MY WORD: A belated thanks to Smith-McKenney

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By Betty Carter

It was in the late 1950s, while having lunch with Martha Donovan, part-owner in the Smith-McKenney Drugstore on Main Street, she said they had good people working for them, but none of the women wanted to work at night or on weekends.

Being single and having a full-time job at Shelby County Trust Bank, I told Martha I would work nights and on weekends. Of course, immediately I had my second job. I will say that the employees were just like family and everyone was so nice. William (Shug) Hickman was one of the pharmacists at the time. I worked there until I married a few years later and really enjoyed meeting all the people in Shelby County.

I can recall after taking one of my children to the emergency room and leaving long after the drugstore had closed, the ER doctor gave us a prescription that needed to be filled that night. I called Shug to see if he would go to the store and fill the prescription so we did not have to go to Louisville to get it filled. He very graciously told me to meet him at the drugstore in about 15 minutes, and he would fill the prescription for me. I was so grateful.

Then Bill Borders came to Smith-McKenney with Shug, and again a doctor prescribed medicine after drugstore hours, and after calling Bill, he met me at the store a few minutes later to fill the prescription. I again was most thankful that I didn’t have to go to Louisville.

I can’t leave Greg Hayes out, because he took over when Shug and Bill left, and believe me, he was called one night after hours and met me at the store to fill a prescription that was ordered late.

Not only have they graciously gone back to fill prescriptions for my family, my husband and granddaughter are allergic to certain medications. Unfortunately, on more than one occasion, their doctors prescribed medicines to which they were allergic, and all three of these pharmacists mentioned above, together with Angela Parrett, asked us to call the doctor because their records indicated they were allergic to medications ordered, and they could not fill them.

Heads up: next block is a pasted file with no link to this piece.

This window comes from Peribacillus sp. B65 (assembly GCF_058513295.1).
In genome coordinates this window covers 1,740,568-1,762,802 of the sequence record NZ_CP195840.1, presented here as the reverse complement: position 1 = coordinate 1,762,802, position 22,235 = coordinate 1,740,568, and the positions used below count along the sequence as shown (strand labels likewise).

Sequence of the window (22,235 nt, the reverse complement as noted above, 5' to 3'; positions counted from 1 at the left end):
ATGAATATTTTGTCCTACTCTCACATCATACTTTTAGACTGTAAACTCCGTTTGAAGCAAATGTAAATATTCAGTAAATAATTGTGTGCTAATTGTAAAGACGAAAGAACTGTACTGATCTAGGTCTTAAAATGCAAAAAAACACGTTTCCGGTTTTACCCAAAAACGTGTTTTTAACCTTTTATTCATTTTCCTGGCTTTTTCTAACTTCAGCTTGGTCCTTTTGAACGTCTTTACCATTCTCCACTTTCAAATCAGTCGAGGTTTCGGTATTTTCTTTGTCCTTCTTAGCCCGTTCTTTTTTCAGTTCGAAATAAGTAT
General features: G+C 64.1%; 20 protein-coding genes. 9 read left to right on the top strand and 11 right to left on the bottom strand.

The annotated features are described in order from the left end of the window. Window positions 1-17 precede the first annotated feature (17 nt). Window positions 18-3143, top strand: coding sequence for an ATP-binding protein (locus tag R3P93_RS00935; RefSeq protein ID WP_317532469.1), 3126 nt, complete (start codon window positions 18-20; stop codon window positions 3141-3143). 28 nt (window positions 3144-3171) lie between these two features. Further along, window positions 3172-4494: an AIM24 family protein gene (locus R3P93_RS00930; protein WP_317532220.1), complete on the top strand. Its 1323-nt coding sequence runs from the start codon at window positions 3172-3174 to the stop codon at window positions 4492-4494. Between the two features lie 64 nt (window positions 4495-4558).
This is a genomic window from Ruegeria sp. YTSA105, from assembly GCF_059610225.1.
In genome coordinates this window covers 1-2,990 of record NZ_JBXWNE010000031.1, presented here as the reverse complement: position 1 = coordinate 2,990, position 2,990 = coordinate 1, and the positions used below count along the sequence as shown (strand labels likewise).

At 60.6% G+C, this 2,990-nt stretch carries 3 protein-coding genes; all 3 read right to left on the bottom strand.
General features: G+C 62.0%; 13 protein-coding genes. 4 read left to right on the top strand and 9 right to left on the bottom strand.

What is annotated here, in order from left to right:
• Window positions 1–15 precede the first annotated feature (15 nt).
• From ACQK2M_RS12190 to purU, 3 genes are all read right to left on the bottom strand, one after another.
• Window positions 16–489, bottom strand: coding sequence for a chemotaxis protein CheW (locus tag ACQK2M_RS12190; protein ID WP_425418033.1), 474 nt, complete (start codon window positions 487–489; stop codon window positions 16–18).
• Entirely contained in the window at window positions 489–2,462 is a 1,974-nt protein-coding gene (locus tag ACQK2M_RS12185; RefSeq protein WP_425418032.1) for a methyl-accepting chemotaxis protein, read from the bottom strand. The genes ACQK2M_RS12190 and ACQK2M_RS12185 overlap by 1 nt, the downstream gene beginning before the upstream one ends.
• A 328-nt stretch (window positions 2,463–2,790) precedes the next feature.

If these pharmacists aren’t the best, I really don’t know who could beat them.

I went to get a prescription filled one day, and Greg told me that my insurance would no longer pay for my prescriptions. He said they wanted me to get them through mail order. I asked Greg, what do I do now since I don’t want to get my medications through mail order? Greg said I could call my insurance company and see what they said. While in the drugstore, I called my insurance company and explained that I still wanted to get my prescriptions from Smith-McKenney, and after a lengthy conversation, a woman said if I insisted the company would put my name in the computer to stay with Smith-McKenney.

I told her I was in the store and wanted to know how long it would take to change records in the computer. She did it immediately, and Greg had my prescription filled in a matter of minutes. This is just a few of the many times he helped me with doctors and prescriptions.

I feel as though when they were all working, maybe I didn’t thank them enough for all they did and for being so efficient. Always calling us by name and asking if we were being helped. There were many other pharmacists who worked for Smith-McKenney, like Kenneth and Lucy Easley, Mr. Scofield, Sam Shouse, Mr. Boyd and Mrs. Sames. For those who have gone on, I want to say thanks to all of you, and you will never know how much you are missed.


Betty Carter lives in Shelbyville.